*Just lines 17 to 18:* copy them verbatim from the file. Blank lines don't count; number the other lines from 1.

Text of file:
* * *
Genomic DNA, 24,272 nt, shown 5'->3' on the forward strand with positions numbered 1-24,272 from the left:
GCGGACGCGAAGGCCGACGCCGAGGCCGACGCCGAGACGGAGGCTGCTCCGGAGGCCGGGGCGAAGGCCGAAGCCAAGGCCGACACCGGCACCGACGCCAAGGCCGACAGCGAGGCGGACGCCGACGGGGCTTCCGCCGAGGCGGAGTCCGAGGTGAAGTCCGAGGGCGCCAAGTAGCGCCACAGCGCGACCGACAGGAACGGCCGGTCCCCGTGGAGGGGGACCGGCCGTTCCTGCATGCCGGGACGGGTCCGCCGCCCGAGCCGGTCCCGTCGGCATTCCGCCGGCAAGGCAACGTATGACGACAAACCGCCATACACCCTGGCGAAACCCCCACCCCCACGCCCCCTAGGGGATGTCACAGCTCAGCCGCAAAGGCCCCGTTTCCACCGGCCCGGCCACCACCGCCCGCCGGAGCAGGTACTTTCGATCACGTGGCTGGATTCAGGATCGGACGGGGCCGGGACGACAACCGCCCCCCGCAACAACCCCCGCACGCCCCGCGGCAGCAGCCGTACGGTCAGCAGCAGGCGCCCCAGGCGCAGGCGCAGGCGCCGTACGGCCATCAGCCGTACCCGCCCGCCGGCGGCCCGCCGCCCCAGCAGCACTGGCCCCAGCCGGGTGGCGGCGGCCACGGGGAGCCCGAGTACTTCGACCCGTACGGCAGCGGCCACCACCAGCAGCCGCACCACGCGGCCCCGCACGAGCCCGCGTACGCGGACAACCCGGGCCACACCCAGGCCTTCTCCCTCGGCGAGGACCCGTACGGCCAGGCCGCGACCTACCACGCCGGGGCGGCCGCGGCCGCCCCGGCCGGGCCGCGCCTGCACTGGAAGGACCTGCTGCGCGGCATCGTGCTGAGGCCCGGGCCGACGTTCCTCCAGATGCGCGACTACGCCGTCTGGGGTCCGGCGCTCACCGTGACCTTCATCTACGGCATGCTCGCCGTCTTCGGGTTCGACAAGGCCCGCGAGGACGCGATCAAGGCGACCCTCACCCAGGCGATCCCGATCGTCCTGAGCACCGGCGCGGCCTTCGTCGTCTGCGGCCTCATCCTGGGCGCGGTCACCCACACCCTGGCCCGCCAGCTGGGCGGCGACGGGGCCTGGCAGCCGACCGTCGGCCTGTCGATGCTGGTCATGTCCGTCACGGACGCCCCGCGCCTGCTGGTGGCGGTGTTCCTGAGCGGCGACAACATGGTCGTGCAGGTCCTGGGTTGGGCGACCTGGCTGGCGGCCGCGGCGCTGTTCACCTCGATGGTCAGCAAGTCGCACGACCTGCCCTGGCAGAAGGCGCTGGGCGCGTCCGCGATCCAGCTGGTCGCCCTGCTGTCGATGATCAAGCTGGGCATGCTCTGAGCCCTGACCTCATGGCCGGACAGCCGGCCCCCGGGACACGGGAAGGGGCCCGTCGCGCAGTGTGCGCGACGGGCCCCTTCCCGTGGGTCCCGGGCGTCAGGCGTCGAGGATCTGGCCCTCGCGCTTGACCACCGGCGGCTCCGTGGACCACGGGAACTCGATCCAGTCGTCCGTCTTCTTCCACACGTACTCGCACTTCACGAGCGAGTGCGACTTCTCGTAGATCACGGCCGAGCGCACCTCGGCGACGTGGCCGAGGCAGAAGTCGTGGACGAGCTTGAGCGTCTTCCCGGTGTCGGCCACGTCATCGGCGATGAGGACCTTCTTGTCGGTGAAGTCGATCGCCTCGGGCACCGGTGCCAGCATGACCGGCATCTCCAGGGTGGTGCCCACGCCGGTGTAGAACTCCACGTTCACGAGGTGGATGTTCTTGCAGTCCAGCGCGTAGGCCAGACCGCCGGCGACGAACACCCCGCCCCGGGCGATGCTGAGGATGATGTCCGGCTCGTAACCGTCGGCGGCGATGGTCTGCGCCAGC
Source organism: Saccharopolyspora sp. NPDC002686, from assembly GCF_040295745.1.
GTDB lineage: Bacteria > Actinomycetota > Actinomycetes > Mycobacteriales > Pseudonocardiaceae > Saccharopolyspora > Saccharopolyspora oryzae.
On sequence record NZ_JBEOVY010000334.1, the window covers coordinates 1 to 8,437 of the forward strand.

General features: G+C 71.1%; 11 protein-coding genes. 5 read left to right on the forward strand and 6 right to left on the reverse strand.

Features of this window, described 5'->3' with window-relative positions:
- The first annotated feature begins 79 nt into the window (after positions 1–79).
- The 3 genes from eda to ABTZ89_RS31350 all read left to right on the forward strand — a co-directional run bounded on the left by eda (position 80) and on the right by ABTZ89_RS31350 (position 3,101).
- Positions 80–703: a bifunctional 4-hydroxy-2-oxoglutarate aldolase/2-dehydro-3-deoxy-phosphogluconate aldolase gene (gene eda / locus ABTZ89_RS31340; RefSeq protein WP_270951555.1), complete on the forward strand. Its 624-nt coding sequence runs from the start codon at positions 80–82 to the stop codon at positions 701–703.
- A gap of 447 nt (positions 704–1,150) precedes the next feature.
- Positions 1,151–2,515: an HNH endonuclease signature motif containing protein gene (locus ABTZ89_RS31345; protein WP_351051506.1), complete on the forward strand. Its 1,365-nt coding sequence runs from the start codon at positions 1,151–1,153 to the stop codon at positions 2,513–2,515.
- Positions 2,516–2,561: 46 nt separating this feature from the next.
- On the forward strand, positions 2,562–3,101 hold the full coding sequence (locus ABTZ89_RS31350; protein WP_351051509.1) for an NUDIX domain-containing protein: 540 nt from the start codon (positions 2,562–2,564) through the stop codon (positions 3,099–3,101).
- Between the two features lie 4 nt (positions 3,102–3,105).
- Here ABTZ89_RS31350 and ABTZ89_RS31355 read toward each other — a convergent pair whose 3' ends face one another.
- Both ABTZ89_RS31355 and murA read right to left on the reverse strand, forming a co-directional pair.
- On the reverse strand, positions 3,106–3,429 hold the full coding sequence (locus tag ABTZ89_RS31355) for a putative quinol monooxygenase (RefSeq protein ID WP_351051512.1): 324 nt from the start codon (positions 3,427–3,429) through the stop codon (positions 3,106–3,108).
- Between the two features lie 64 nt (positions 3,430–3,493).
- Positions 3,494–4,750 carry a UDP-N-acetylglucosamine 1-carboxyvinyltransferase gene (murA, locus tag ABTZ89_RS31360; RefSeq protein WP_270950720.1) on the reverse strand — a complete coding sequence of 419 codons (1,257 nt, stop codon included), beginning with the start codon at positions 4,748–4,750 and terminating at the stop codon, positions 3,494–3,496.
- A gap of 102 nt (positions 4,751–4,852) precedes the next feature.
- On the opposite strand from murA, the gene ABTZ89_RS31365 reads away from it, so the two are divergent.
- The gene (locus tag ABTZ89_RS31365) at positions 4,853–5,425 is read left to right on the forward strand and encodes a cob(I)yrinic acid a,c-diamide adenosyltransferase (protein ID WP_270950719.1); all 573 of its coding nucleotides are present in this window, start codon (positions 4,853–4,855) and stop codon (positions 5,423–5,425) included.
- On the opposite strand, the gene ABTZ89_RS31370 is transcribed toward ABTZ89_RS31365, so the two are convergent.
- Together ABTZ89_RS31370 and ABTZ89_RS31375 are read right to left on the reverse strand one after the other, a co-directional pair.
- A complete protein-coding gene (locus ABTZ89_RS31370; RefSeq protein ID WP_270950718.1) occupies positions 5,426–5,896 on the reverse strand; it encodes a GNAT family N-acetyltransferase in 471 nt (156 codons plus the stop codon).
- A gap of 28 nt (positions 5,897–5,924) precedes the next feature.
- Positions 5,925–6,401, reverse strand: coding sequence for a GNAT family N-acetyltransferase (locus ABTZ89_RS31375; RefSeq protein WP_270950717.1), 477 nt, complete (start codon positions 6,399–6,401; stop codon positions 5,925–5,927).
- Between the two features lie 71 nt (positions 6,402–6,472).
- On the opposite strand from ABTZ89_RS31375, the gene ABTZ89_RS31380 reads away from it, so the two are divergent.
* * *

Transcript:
- Both ABTZ89_RS31355 and murA read right to left on the reverse strand, forming a co-directional pair.
- On the reverse strand, positions 3,106–3,429 hold the full coding sequence (locus tag ABTZ89_RS31355) for a putative quinol monooxygenase (RefSeq protein ID WP_351051512.1): 324 nt from the start codon (positions 3,427–3,429) through the stop codon (positions 3,106–3,108).